S = Site Audit Phase: Onsite and offsite verifications
Based upon the overall score for both onsite and offsite audits, a potential vendor is either accepted or rejected. If accepted, the vendor is considered qualified. If rejected, the company can either work with the vendor to address the deficiencies and perform a verification audit at a later date (but prior to using the vendor or considering the vendor qualified), or select another potential vendor identified during the Evaluation Phase and subject that vendor to the Site Audit Phase.
T = Track Phase: Monitor and requalify
Once a vendor is qualified, the process does not end. The vendor's performance must be monitored on a continuous basis. The monitoring process involves a review of any problems associated with the good or service supplied by the vendor. A schedule is determined so that each qualified vendor is requalified on a periodic basis (whether a critical or noncritical vendor type) and in accordance with the most recent vendor practices. Similar to regulatory authority audits (e.g., FDA audits), the pharmaceutical or biopharmaceutical company should not only run through the preapproved audit verification steps, but should also revisit items that were found to be deficient during previous audits to make sure that any corrective and preventive actions commitments by the vendor have been implemented satisfactorily. All vendor qualification activities (i.e., qualification, requalification, and disqualification) should be documented in a vendor information file.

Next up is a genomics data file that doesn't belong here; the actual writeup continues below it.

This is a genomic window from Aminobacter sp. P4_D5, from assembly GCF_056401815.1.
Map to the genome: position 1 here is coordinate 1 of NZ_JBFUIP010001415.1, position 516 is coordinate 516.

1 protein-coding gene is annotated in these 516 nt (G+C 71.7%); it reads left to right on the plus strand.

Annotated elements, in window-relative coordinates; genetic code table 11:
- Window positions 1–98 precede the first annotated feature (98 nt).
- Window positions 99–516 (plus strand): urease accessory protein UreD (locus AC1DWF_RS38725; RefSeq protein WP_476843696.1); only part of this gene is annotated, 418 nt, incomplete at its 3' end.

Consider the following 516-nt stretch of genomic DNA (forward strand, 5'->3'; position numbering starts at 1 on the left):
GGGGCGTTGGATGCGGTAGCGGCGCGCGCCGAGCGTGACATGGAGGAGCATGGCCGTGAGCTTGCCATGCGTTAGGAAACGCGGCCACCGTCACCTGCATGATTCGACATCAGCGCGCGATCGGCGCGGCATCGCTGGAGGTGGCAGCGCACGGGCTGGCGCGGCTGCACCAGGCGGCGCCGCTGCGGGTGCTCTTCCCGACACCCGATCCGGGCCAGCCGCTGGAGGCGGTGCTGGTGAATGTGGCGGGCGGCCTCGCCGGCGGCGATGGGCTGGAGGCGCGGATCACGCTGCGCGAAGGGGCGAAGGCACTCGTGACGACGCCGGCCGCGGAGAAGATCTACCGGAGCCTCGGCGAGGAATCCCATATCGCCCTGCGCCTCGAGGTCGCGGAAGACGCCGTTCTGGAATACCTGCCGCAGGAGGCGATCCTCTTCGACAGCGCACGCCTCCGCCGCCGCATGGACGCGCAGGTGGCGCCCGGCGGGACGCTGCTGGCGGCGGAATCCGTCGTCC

Throughout history, the concept of caveat emptor has been the bane of many consumers. Even though there have been some protections provided by legislature, this has not stopped the headaches, the loss of time, and the loss of money from substandard goods or services. Just as an individual consumer has the responsibility for verifying the quality of goods and services he or she plans to purchase, pharmaceutical and biopharmaceutical companies are responsible by regulation as well as through moral obligation to ensure that their vendors will consistently provide raw materials and components, compliance consulting services, manufacturing equipment, etc., that yield safe and effective drugs and other therapeutic products.
1. Code of Federal Regulations (CFR), Title 21, Food and Drugs, Current Good Manufacturing Practices for Finished Pharmaceuticals (Food and Drug Administration, Department of Health and Human Services, April 1, 2006), Part 211, http://www.accessdata.fda.gov/scripts/cdrh/cfdocs/cfcfr/CFRSearch.cfm?CFRPart=211|~http://www.accessdata.fda.gov/scripts/cdrh/cfdocs/cfcfr/CFRSearch.cfm?CFRPart=211 , accessed Sept. 18,2009.
2. CFR, Title 21, Food and Drugs, Current Good manufacturing Practices in Manufacturing, Processing, Packing or Holding of Drugs; General (Food and Drug Administration, Department of Health and Human Services, April 1, 2006), Part 210, http://www.accessdata.fda.gov/scripts/cdrh/cfdocs/cfcfr/CFRSearch.cfm?CFRPart=210|~http://www.accessdata.fda.gov/scripts/cdrh/cfdocs/cfcfr/CFRSearch.cfm?CFRPart=210 , accessed Sept. 18, 2009.
3. George J. Grigonis, Jr., et al., "Technical Report No. 32 – Auditing of Suppliers Providing Computer Products and Services for Regulated Pharmaceutical Operations," PDA Jo. of Pharm. Sci. and Tech. 58 (5), 6–152 (Sept./Oct. 2004).
4. Liz Michalski, "Audits Aren't Enough to Ensure Quality," Pharm. Tech. 25 (4) 74–76 (April 2001).
Nancy Cafmeyer is a project manager and Jonathan M. Lewis* is a principal at Advanced Biomedical Consulting (ABC), PO Box 76405, St. Petersburg, FL 33734, tel. 888.671.4292, fax 888.316.7537,
*To whom all correspondence should be addressed.